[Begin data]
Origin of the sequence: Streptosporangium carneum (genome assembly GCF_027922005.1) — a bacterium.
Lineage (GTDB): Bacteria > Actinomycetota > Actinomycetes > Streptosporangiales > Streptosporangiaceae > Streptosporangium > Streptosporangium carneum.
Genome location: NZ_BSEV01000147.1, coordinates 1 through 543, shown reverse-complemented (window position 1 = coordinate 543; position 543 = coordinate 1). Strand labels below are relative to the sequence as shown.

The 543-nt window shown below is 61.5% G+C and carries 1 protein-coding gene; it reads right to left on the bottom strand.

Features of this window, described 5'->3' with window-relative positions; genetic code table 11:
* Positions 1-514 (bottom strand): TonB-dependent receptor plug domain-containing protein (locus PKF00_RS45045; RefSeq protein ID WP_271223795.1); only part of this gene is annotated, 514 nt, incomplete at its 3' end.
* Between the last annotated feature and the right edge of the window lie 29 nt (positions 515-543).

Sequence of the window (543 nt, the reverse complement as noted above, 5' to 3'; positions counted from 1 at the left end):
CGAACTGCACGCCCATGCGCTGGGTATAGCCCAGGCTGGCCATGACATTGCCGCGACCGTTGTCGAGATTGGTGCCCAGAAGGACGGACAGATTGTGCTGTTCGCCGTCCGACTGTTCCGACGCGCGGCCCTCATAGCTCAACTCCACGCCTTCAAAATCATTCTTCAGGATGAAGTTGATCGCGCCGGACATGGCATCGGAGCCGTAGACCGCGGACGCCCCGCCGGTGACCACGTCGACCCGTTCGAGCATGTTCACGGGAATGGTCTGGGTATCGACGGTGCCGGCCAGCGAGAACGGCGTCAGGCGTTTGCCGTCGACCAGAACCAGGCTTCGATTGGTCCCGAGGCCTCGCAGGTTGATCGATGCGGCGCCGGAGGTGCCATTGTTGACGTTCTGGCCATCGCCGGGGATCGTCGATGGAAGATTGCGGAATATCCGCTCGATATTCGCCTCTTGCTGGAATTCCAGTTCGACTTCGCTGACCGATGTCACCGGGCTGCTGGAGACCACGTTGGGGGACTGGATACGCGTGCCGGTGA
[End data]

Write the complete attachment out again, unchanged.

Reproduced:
Origin of the sequence: Streptosporangium carneum (genome assembly GCF_027922005.1) — a bacterium.
Lineage (GTDB): Bacteria > Actinomycetota > Actinomycetes > Streptosporangiales > Streptosporangiaceae > Streptosporangium > Streptosporangium carneum.
Genome location: NZ_BSEV01000147.1, coordinates 1 through 543, shown reverse-complemented (window position 1 = coordinate 543; position 543 = coordinate 1). Strand labels below are relative to the sequence as shown.

The 543-nt window shown below is 61.5% G+C and carries 1 protein-coding gene; it reads right to left on the bottom strand.

Features of this window, described 5'->3' with window-relative positions; genetic code table 11:
* Positions 1-514 (bottom strand): TonB-dependent receptor plug domain-containing protein (locus PKF00_RS45045; RefSeq protein ID WP_271223795.1); only part of this gene is annotated, 514 nt, incomplete at its 3' end.
* Between the last annotated feature and the right edge of the window lie 29 nt (positions 515-543).

Sequence of the window (543 nt, the reverse complement as noted above, 5' to 3'; positions counted from 1 at the left end):
CGAACTGCACGCCCATGCGCTGGGTATAGCCCAGGCTGGCCATGACATTGCCGCGACCGTTGTCGAGATTGGTGCCCAGAAGGACGGACAGATTGTGCTGTTCGCCGTCCGACTGTTCCGACGCGCGGCCCTCATAGCTCAACTCCACGCCTTCAAAATCATTCTTCAGGATGAAGTTGATCGCGCCGGACATGGCATCGGAGCCGTAGACCGCGGACGCCCCGCCGGTGACCACGTCGACCCGTTCGAGCATGTTCACGGGAATGGTCTGGGTATCGACGGTGCCGGCCAGCGAGAACGGCGTCAGGCGTTTGCCGTCGACCAGAACCAGGCTTCGATTGGTCCCGAGGCCTCGCAGGTTGATCGATGCGGCGCCGGAGGTGCCATTGTTGACGTTCTGGCCATCGCCGGGGATCGTCGATGGAAGATTGCGGAATATCCGCTCGATATTCGCCTCTTGCTGGAATTCCAGTTCGACTTCGCTGACCGATGTCACCGGGCTGCTGGAGACCACGTTGGGGGACTGGATACGCGTGCCGGTGA